This fascination I have with honoring the tropes and worlds I’m playing in, while bringing it up to date for a very different millennium, seems to work for my readers. Burroughs vision of Africa is a deeply flawed one, but that doesn’t change the joy of the pulp fiction he wrote on the level of action/adventure, just the implicit worldbuilding behind it. Writing pulp adventure that speaks to a modern, blended demographic, is where my worldbuilding comes from. Taking these worlds and showing a wide and diverse range of people inhabiting them is what gets me excited, and so far my readers have followed along and seem to be having as much fun as I am.
Yes, so far my impression is that the readers appreciate the same things I do — the worldbuilding predicated on character development and stemming from the characters’ needs and not the other way around. I do believe it is easy to get lost in worldbuilding, and then overstuff the book with details that are neither particularly interesting nor relevant to the plot. I prefer to present the world as the details seen by a viewpoint character — the things they see and perceive, the details that attract their attention. I think it creates a sense of a world beyond this narrow beam, and this helps to imagine the large world outside of the story’s scope.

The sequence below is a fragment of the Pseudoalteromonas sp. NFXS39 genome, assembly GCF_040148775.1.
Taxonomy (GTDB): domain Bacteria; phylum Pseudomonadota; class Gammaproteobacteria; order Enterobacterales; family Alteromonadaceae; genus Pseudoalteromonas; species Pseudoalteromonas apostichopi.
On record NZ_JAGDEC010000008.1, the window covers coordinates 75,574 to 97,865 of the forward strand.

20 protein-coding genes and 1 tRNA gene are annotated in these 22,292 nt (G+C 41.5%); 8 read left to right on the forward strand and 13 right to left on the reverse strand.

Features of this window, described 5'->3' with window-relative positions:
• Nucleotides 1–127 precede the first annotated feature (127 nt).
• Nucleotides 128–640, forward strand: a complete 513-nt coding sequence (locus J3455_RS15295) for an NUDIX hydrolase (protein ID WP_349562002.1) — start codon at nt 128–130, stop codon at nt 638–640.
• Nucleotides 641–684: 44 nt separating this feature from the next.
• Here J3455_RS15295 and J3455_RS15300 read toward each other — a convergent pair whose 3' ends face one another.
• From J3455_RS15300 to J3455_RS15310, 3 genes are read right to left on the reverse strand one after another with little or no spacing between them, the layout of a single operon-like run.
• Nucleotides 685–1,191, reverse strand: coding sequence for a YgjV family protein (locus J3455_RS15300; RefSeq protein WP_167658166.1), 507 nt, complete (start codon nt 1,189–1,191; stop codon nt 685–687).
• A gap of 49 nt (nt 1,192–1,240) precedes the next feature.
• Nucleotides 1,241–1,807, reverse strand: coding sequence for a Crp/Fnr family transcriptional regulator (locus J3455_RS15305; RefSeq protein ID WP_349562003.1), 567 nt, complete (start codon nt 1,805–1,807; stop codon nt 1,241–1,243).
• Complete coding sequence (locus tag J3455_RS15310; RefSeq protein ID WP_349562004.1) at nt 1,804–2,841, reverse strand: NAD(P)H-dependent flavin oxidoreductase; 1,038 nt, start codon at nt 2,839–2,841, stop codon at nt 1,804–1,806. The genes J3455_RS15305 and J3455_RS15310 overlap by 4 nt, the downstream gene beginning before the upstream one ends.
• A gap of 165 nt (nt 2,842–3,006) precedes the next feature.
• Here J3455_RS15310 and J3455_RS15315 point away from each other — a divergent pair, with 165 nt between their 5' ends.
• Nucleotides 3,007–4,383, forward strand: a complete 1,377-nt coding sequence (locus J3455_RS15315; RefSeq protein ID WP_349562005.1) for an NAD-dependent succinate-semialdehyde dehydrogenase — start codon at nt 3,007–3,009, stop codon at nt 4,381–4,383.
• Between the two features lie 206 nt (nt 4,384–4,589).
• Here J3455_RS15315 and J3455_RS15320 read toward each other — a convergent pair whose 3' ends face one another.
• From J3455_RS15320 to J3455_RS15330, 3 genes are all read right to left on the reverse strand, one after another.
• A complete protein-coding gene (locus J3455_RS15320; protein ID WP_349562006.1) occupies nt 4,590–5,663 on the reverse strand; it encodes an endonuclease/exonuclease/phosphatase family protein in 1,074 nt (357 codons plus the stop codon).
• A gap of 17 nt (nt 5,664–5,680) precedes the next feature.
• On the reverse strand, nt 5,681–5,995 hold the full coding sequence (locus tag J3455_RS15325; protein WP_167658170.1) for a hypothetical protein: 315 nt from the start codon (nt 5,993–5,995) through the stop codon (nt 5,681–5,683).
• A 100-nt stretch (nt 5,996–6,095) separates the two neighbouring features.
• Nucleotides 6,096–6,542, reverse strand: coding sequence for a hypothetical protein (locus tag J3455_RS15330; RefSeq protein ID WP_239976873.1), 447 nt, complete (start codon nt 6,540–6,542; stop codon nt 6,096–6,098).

Readers like that sense of implicit larger whole — at least, this is the impression I got. As far as specific elements are concerned, I think the things that are best received are the ones that have a sense of realness to them. For example, in The Alchemy of Stone the alchemical experiments the character performs have similarities to both alchemical explorations of the past and actual chemical experiments — which gives them a sense of being fantastical and yet plausible. The same with the gargoyles — fantastical, mythical creatures that are made real with their understandable dilemmas and occasional helplessness. Both were really fun to write, and both have received a very positive reader reaction so far.
I think there are three things that readers like most with regard to worldbuilding: overall atmosphere, interesting physical details and spaces their imaginations can fill in.